On a night when University of Maryland women’s basketball coach Brenda Frese spoke of caring for your team more than you care for your own honors, two young student-athletes that perfectly demostrate these characteristics stood forward in a room of incredibly accomplished young men and women, Monday evening, all honored as their school’s 2015-16 Unsung Hero, to each claim a $40,000 Charles Perry McCormick College Scholarship.
Joseph Schildwachter, a football player at Concordia Prep, and Alyssa Rasmussen, a girls' basketball player at Sparrows Point High, were unaware of their good fortune as they heard their stories read in front of an audience of more than 700 invited guests, comprised of Baltimore area officials, school administrators, coaches, Unsung Hero honorees and family members, at the 76th annual McCormick Unsung Heroes Banquet at Martin's Valley Mansion in Cockeysville. As the details were revealed, however, it soon become apparent to both that they were the winners of an award that can postively impact the rest of their lives.
"It's an incredible experience. I'm so happy and blessed that God has put me in this position in my life," said Schildwachter, who plans to attend the State University of New York Brockport. "I'm just hoping he'll continue to work through me for the rest of my life."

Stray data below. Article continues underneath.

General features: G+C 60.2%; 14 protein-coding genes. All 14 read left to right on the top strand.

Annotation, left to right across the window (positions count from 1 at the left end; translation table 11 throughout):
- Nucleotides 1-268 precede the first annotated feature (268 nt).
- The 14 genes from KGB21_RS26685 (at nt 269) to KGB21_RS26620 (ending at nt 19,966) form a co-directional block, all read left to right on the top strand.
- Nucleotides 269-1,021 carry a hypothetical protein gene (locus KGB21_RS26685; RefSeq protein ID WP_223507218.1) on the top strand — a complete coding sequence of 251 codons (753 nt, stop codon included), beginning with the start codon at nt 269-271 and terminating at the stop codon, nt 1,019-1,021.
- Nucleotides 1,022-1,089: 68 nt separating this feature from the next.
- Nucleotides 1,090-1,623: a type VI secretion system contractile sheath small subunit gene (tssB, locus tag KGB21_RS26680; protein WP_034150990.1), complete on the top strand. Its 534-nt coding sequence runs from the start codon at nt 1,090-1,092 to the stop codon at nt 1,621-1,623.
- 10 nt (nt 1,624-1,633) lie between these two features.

Schildwachter and Rasmussen were chosen from a total of 108 honorees, representing 69 Baltimore area public, private, parochial and independent schools. Both are seniors, a requirement of the program.
Rasmussen’s positive influence and support benefited the team both in the games and from the bench. In fact, her coaches and teachers expressed how she set herself apart from her peers by giving teammates the spotlight, as well as being an ever-present source of positivity and energy - qualities that went beyond what even the coaching staff could express to the team themselves.
She helped to organize events like team dinners, a holiday gift exchange, and fun practice sessions that helped boost the team’s dynamic throughout the season. Rasmussen’s coach, Shanira Hall, remarked that she is the school’s Unsung Hero because “her success and contributions often go unrewarded, though they never go unnoticed. All the young women listen to her because she has gained their respect.”
"If there was any problems, she was always someone we could go to," added Hall. "The kids knew they could talk to her and she could make them feel better."
"I know that chemistry is important, on the field and off the field, because you want to have a good relationship with the girls you are playing with. I just wanted to get everybody together and keep our good relationship," said Rasmussen, who will use her scholarship to attend Stevenson University where she plans to play soccer. "I just know what is right and wrong and the team comes first."
Schildwachter played no less than eight different positions during the football season and did whatever he could to bring success the team. Unfortunately, his football season was cut short due to a low number of eligible players, and cancellation of the last two games of the season.